The data and control signals are exchanged between microprocessor circuit 55 and input/output port circuitry 90 which is also a buffer for transmitting compatible signals to phone dialer circuitry 105 that drives touch tone transmitter circuit 110 and line catching relay means 120 to access the telephone line to either send data or a tamper alarm.

A tone decoder circuit 130 is designed to sense a coded signal generated by the central office and provides the necessary hand shake signals that inform microprocessor circuit 55 that the data transmitted has been received, or that the data should be retransmitted later.

Phone line coupler circuit 140 insures that the signal characteristics are compatible with the telephone public network voltages.

Display means 150 are connected to input/output circuit 90 so that a user, or a meter reader, may also read the KW hour consumption at any time.

A personal computer 160 may also be interfaced to I/0 circuit 90 to allow a user to access certain unprotected information in the computer.

It is believed the foregoing description conveys the best understanding of the objects and advantages of the present invention. Different embodiments may be made of the inventive concept of this invention. It is to be understood that all matter disclosed herein is to be interpreted merely as illustrative, and not in a limiting sense.

Patent Citations
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Referenced by
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US5502543 *Jun 28, 1994Mar 26, 1996Xerox CorporationSystem for collecting statistical data on remotely monitored machines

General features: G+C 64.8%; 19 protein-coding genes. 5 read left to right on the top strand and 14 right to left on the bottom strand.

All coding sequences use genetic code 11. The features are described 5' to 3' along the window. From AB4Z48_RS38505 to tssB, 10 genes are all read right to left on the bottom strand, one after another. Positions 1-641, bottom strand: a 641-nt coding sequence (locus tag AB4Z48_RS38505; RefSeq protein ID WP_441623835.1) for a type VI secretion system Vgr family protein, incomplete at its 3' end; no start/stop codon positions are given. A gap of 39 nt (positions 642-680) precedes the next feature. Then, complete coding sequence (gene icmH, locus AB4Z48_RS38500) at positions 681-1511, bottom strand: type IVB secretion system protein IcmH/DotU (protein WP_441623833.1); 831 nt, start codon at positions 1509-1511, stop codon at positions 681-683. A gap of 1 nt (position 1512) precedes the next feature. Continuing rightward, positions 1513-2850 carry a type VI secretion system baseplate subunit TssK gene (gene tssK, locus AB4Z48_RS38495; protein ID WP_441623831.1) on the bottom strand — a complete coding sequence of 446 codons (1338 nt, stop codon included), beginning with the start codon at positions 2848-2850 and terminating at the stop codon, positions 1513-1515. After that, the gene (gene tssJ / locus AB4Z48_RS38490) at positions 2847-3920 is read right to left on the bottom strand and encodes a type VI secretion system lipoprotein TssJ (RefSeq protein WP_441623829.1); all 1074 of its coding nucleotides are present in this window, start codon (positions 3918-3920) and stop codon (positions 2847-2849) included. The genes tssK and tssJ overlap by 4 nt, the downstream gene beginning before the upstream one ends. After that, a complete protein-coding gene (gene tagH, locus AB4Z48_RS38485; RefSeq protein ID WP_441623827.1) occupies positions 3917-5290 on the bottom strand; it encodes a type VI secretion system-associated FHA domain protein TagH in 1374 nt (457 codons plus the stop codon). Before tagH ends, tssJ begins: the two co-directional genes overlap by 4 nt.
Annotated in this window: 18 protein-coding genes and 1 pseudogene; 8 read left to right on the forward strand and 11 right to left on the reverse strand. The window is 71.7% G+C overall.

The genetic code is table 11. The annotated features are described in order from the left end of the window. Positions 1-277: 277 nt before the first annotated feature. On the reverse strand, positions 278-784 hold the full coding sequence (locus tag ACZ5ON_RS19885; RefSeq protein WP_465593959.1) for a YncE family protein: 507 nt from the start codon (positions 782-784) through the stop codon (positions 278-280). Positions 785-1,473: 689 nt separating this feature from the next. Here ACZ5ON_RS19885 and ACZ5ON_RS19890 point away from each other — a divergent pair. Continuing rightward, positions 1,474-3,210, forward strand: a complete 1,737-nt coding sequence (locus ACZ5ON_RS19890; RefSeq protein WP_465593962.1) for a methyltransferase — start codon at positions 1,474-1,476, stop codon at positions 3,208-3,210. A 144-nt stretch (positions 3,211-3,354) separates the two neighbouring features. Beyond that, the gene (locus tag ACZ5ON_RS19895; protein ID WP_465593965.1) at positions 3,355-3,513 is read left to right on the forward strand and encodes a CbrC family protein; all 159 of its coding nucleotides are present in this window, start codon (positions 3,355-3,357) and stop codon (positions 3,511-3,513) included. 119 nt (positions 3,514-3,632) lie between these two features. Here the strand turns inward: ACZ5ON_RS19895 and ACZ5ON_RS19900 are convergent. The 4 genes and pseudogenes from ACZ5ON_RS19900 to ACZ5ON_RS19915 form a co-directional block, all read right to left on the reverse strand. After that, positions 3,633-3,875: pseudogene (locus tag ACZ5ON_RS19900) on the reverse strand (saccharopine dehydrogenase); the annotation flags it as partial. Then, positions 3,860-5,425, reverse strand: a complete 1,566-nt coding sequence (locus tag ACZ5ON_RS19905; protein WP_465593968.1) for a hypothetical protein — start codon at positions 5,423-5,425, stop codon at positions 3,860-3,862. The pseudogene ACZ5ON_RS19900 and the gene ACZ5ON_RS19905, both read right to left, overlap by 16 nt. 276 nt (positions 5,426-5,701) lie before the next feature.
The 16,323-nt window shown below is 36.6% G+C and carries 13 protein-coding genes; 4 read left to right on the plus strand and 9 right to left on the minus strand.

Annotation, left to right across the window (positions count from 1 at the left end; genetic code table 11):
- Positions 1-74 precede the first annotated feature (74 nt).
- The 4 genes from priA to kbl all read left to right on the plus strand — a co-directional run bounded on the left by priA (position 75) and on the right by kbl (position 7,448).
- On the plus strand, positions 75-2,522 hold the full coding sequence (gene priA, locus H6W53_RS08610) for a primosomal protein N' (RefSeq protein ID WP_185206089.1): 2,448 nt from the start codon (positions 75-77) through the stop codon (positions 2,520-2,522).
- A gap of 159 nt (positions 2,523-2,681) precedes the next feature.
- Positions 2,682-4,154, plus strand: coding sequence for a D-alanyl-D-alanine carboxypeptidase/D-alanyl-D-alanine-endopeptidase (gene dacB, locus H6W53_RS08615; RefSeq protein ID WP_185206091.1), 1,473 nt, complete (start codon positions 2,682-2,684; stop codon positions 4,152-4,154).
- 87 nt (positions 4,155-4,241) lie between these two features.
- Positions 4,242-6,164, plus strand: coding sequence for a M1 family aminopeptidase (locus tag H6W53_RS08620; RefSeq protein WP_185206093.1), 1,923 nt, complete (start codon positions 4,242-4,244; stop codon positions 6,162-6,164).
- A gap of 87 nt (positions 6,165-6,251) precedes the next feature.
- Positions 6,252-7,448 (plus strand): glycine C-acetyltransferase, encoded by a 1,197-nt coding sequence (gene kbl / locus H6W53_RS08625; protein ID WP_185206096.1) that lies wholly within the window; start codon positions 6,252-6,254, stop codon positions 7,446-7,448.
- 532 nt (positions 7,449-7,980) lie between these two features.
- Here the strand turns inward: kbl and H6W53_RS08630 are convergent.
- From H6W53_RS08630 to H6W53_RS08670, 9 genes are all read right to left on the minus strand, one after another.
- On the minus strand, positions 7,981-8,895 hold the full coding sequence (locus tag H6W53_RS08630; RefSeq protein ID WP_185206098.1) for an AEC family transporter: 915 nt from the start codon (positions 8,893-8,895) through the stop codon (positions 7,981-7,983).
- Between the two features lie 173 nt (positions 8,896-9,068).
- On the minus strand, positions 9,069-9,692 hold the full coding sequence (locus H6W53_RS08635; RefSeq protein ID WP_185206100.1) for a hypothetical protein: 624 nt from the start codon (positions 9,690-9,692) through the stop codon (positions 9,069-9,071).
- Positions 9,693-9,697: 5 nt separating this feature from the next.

US5590179 *Mar 8, 1995Dec 31, 1996Ekstrom Industries, Inc.Remote automatic meter reading apparatus
US5784441 *Nov 3, 1993Jul 21, 1998Scientific-Atlanta, Inc.Systems for power interruption detection
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US6963285Sep 30, 2003Nov 8, 2005Basic Resources, Inc.Outage notification device and method
US7586420Nov 7, 2005Sep 8, 2009Basic Resources, Inc.Outage notification device and method
US7746054Apr 1, 2008Jun 29, 2010Elster Electricity, LlcSystem and method for detecting the presence of an unsafe line condition in a disconnected power meter
US7772829Apr 21, 2008Aug 10, 2010Elster Electricity, LlcPower meter and method for measuring power consumption
US8379355Apr 5, 2011Feb 19, 2013Elster Electricity LlcSystem and method for detecting the presence of an unsafe line condition in a disconnected power meter
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U.S. Classification379/106.06, 379/40
International ClassificationH04M11/00
Cooperative ClassificationH04M11/002
European ClassificationH04M11/00A
Legal Events
Jul 6, 1988ASAssignment
Effective date: 19880615
Effective date: 19880615
Aug 26, 1991FPAYFee payment
Year of fee payment: 4
Mar 26, 1996REMIMaintenance fee reminder mailed
Aug 18, 1996LAPSLapse for failure to pay maintenance fees
Oct 29, 1996FPExpired due to failure to pay maintenance fee
Effective date: 19960821